Could Push Up Charter Schools
from Gongwer News
Service, November 27, 2002
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When the No Child left Behind Act was first signed by
President George W. Bush earlier in the year, the U.S.
Department of Education said school districts would not have
to offer transportation to from a school failing to meet
standards to one meeting those criteria. But that loophole in
the school choice language went out the window Tuesday with
the release of the department's final regulations implementing
School buildings not meeting adequate yearly progress
standards for at least two years on state standardized tests
used must offer students the choice of supplemental tutoring
or transportation to another school that is making adequate
yearly progress. And under the new regulations, those
successful schools must make room even if they are already
full or have class size reduction plans in place.
School officials in Michigan said the change in policy could
lead to creation of more charter schools by school districts
and intermediate school districts as schools try to find
places for the children who decide to leave the potentially
hundreds of schools that are not meeting adequate yearly
Some national groups feared the policy could be the opening to
again propose vouchers as an option for students in schools
not making adequate yearly progress, but federal officials
said that idea, originally part of the president's proposal,
would not be resurrected.
But state education officials said the policy could lead to
development of more charter schools, especially by ISDs, to
provide space for those children looking for a choice.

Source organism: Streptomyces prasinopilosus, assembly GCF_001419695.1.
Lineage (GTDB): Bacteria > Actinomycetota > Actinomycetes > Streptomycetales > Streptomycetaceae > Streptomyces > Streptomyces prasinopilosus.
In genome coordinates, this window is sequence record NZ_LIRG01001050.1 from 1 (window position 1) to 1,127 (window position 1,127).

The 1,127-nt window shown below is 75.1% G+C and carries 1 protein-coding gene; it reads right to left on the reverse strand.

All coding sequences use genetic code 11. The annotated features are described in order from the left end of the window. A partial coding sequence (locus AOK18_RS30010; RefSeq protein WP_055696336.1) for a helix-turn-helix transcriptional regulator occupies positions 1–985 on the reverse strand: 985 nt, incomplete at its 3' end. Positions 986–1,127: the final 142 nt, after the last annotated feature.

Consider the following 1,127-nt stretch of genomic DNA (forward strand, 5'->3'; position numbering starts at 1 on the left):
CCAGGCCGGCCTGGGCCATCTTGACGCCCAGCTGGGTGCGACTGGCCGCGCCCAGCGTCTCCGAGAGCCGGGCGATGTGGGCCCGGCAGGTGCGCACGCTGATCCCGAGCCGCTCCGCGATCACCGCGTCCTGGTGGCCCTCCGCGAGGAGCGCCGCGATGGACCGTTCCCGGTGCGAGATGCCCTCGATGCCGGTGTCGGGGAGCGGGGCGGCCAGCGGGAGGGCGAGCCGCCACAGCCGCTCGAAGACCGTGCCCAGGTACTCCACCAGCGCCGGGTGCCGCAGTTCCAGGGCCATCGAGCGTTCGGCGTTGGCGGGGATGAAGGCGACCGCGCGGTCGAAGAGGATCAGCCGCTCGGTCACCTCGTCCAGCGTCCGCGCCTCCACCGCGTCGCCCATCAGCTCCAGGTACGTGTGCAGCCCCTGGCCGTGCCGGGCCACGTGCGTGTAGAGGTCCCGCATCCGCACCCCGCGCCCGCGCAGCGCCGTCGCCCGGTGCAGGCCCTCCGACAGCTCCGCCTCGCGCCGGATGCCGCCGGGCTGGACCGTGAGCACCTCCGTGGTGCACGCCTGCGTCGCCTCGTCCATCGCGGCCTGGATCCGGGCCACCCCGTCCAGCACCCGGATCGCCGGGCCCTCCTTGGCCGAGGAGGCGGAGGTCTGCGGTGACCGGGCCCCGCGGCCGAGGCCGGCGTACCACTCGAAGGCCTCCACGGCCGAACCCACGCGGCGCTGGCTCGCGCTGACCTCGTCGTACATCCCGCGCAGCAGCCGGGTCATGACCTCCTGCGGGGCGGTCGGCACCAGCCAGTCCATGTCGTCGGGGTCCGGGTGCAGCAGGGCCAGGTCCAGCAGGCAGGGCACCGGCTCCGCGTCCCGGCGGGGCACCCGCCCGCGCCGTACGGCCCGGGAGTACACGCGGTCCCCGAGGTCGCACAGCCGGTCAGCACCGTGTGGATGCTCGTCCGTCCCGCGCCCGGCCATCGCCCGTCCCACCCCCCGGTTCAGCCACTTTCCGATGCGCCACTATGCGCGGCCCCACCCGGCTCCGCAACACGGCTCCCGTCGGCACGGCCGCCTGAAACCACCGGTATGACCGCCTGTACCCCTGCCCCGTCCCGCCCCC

"If you're a school district that doesn't have room, you
should start a charter school with your ISD," said Michael
Flanagan, executive director of the Michigan Association of
School Administrators. "That's just a natural for the ISD to
work out something that's a little different than the
Tony Derezinski with the Michigan Association of School Boards
said charter schools are an option as schools look for choice
alternatives. "That is a possibility," he said. "The districts
themselves could do it."
But he said the option would only work if the charter school
is providing a stronger educational base than the other
schools in the district. "The results would have to be
affirmative in order for that to be more than a one- or
two-year fix," he said.
If the new charter is not making adequate yearly progress on
its test scores, it also could be forced to allow students
that choice to move to another school.
But Mr. Derezinski said the first reaction of most districts
to the new regulations will be panic, especially over the size
of the document, which easily tops 300 pages.
The reality of the need to take some action will not likely
begin to settle until the State Board of Education completes
its work on the issue sometime after the first of the year,
Mr. Derezinski said. "When the State Board of Education
finalizes the components of adequate yearly progress and the
Education YES accreditation program, districts will realize
that this is huge and now," he said.
At that point, he said he expected concerns to be raised over
the standards of No Child Left Behind, because he said many
schools are going to be on the list needing improvement
because of the performance of a minority group within the
school. The law provides that adequate yearly progress is
based on the improvement of the lowest of either the school as
a whole or any minority racial, ethnic or economic group
within that school.
"The disturbing thing would be to find that because of one
subset underscoring you are
consequence. That unfairness alone will bring a lot of
uproar from districts."
The requirement for supplemental services such as tutoring
also will challenge schools as they try to determine which are
the best programs, he said. The state Department of Education
is currently compiling a list of approved supplemental service
A final list of schools in need of improvement is expected
early next month as the department sorts out the schools that
did not make adequate progress based on the standards approved
by the board earlier this month but that improved the lowest
group by at least 10 percent, which under the federal act
grants the school a one-year reprieve from sanctions.